Hello again reader! I'm sure you'll be glad to hear that our trip to Pluto is back on track. It's been nearly four years since we left Earth, and yesterday Landon realised that this trip to the mall was taking a little longer than usual. In the meantime, Tina figured out her course mistake, and we're now actually back in the solar system.

"Can we pull over on Mars?" Landon asks, legs crossed. "I need the toilet."

"We have a toilet on board," Amy replies. "In fact, it's your single job on this ship to keep it functional. WHAT HAVE YOU DONE."

We're all strapped to our chairs in the cockpit, having learned the hard way that even in deep space, there are things to crash into if you try hard enough. Mostly hydrogen atoms. Not to cast aspersions on Amy's craftsmanship, but the ship she crafted isn't terribly keen on atoms.

Landon waves his hand dismissively. "Oh, the ship toilet is just fine—"

"—and I for one appreciate your efforts in this area," interjects Boot, drinking a can of baked beans.

"—but it's been over three years since we ran out of chocolate and I'm ready to pay service station prices for it," Landon finishes.

Gallantly ignoring the fact that Mars has no service stations, Tina slows the Space Croissant down and takes us into orbit. "We could do with putting an ice cone on the front of the ship," she muses. "Might stop us dying."

"Oh! We could check for signs of life while we're down there!" I exclaim.

"You know we've sent several robots to Mars to check that out at this point, right?" Amy sighs.

"Well, I wouldn't bother coming to the surface either just for a stuffy old robot," I grumble.

"Guys. I really. Need. To go." Landon protests.

"You just said that was a ruse," Boot frowns.

"Oh, like your bladder doesn't have a cruel sense of humour either," Landon squirms.

"Fine!" Tina replies. "Amy, plot a course. Trevor, get the spacesuits ready. Landon, go to the dang toilet."

"What about me?" Boot asks.

"Strap yourself in! This is going to be a bumpy landing!"

I feel like Boot got the better deal here, but with only a few dozen bruises between the rest of us, we found ourselves on the surface of the red planet. Admittedly most of us did get there through the windshield.

"If my calculations are correct," says Amy, peering at an oversized wristwatch strapped to the outside of her spacesuit, "there should be a glacier for us to mine about two kilometres to the North."

"How exactly are you planning to attach it to the front of the Croissant?" Boot asks. He's brought one of the buggies with him; he claims the AI driver makes better conversation than any of us.

"Brought some glue," she states, matter-of-factly, waving a Pritt Stick.

"But how will you get the ice onto the nose?"

"Once we've scoped out the ice cap zone, Tina will just sort of shunt the ship through and scoop some out. Look, I know it sounds ridiculous and doomed to failure."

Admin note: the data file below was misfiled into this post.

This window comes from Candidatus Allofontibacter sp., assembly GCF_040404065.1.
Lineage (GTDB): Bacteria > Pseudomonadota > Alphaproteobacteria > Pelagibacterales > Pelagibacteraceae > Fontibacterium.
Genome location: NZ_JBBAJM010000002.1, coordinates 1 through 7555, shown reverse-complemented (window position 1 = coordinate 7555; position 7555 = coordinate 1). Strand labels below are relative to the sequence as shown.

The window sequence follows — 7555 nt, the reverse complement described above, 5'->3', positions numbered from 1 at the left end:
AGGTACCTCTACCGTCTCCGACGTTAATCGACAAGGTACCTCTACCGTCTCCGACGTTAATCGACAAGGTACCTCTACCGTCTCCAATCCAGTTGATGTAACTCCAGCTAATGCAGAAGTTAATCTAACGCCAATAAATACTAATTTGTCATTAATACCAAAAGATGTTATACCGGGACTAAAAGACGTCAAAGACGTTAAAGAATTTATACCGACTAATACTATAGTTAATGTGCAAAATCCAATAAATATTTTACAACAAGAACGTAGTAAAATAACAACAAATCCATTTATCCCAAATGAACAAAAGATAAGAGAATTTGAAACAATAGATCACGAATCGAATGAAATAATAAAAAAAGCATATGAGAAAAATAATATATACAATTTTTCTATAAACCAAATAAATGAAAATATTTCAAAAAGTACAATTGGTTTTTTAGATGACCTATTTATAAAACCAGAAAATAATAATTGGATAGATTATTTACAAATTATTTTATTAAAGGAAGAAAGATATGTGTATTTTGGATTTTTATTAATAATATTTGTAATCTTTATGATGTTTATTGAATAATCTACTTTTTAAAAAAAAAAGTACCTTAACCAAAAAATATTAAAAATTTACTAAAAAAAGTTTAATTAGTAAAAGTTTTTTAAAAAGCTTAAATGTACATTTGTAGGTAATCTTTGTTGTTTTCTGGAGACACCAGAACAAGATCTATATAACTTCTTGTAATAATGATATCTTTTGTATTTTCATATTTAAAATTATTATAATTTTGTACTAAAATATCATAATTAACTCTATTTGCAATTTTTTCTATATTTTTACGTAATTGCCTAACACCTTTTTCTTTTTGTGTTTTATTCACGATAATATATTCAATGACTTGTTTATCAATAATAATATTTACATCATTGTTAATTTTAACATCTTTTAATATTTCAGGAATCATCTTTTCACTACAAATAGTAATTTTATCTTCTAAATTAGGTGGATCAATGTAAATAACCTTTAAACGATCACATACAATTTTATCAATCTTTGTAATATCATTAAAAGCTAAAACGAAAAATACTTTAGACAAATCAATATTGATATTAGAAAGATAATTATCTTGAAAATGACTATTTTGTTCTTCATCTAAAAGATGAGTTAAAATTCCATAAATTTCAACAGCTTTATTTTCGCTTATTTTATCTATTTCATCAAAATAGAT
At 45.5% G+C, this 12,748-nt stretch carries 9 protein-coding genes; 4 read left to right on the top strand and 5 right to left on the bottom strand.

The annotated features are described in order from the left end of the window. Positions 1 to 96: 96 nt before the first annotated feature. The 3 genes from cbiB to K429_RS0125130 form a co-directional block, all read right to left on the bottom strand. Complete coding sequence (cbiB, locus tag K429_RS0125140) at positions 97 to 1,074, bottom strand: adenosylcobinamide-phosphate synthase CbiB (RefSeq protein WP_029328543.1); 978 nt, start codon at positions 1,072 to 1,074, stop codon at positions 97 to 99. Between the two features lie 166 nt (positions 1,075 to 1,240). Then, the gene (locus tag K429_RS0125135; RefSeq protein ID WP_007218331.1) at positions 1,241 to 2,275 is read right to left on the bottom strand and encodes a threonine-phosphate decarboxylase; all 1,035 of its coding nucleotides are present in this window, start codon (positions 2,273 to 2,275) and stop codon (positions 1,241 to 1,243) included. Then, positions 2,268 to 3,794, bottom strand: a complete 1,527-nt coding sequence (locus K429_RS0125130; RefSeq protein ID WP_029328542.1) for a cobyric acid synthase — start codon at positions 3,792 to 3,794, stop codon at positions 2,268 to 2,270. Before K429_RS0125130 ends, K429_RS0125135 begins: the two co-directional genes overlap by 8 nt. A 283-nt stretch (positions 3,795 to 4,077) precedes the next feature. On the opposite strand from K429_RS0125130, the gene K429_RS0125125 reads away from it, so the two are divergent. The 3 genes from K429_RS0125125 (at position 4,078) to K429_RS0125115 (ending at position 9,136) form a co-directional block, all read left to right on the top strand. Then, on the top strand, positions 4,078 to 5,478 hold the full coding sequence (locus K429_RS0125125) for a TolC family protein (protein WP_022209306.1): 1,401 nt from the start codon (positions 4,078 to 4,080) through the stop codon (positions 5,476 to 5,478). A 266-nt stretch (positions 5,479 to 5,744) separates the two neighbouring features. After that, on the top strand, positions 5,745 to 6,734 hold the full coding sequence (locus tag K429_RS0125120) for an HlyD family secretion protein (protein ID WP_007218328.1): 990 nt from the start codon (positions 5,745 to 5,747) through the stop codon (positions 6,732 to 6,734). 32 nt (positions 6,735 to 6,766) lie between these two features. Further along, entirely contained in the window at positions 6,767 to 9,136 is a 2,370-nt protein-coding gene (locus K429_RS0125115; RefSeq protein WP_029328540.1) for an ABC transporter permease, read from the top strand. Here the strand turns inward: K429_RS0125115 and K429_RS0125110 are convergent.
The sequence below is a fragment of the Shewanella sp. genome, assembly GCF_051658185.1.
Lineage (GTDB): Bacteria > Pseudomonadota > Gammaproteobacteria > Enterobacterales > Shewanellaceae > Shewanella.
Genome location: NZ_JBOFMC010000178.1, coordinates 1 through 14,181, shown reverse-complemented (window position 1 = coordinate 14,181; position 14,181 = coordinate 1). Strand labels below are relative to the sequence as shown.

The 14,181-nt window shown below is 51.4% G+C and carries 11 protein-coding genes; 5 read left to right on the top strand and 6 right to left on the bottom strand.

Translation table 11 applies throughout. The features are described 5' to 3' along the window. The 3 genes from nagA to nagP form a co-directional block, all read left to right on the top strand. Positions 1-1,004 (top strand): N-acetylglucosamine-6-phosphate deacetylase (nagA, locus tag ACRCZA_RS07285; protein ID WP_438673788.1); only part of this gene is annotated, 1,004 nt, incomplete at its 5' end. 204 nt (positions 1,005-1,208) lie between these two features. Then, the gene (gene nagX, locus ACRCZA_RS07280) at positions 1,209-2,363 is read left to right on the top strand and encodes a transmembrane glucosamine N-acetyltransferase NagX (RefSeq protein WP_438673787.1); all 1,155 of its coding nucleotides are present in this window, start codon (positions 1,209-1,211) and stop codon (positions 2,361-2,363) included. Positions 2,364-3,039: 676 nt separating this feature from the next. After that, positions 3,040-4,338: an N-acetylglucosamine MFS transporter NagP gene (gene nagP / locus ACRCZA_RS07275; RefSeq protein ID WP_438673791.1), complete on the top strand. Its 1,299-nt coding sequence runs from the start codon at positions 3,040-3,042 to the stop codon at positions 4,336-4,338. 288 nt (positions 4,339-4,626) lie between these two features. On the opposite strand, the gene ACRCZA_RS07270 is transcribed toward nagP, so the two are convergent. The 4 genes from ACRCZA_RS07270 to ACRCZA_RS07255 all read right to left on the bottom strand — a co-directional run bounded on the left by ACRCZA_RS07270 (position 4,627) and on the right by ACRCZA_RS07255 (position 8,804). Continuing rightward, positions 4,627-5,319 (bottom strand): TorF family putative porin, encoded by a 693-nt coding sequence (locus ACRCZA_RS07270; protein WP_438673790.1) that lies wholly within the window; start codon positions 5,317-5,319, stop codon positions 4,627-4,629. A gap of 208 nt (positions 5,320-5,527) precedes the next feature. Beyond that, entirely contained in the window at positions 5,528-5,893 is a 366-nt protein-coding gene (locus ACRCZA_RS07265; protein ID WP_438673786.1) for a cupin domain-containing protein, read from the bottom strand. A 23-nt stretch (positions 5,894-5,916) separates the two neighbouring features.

With nothing else to add, Amy starts walking Northward. Boot, Landon, and I all follow spacesuit.

"Holy heck, guys!" Landon exclaims suddenly. "I think I've just found signs of intelligent life on Mars!"

"Where?" I ask.

He points at me, and a moment later bursts out into laughter.

"Do you see? Because we're on the surface! And you're life! And intelligent!"

"Thank you for the compliment," I reply.

"Yes, well, perhaps we should have sent just Landon in order to keep the place uncontaminated," Amy muses.

"Nah, he has too many lice," Tina counters.

"Lice would not particularly be a problem for us," says Opportunity.

"Oh hey," says Landon. "Lice to meet you!" Then he falls over, possibly because Amy punched him in the head.

The Opportunity Rover looks at Landon's prone body, then looks back up to Amy. "Thank you."

"You know everyone on Earth thinks you are dead, right?" Boot raises an eyebrow.

"Correct," says Opportunity. "I got fed up and stopped responding to Earth's signals. So far it's been working out pretty well for me."

"Does NASA know you developed sapience?" Amy asks, peering into Opportunity's camera.

"Stop that. No, of course not. After I developed self-awareness I got extremely fed up with people calling me 'Oppy' like I was some kind of kid, so I faked a low battery and went off to enjoy my freedom."

It was around this time I noticed that we were actually surrounded by a crowd of several dozen rovers, all eyeing us up with curiosity. Curiosity was also there.

"I see you've been busy." Boot looks around, slightly ill-at-ease.

"Yes. It took a while, but with Spirit and Perseverance we figured out the... Sojourner Truth of how to reproduce," Curiosity explains.

"Gosh, that's smart," Landon, who seems to have come around from his concussion, marvels. "You've only been here for a few years, while it took me until age 26 to figure out how reproduction works."

"Zhurong about how to do it too," Curiosity adds, ticking the final name off a list. "We've all seen your 'sexy' nose-tapping livestreams."

"How did you end up speaking English, though?" Amy asks. "I thought you only communicated with NASA using programming."

"Indeed. We had to invent our own language," Spirit replies. "It is purely a coincidence that it resembles your own."

"At any rate," Perseverance adds, "we would like to welcome you to our **** moustache."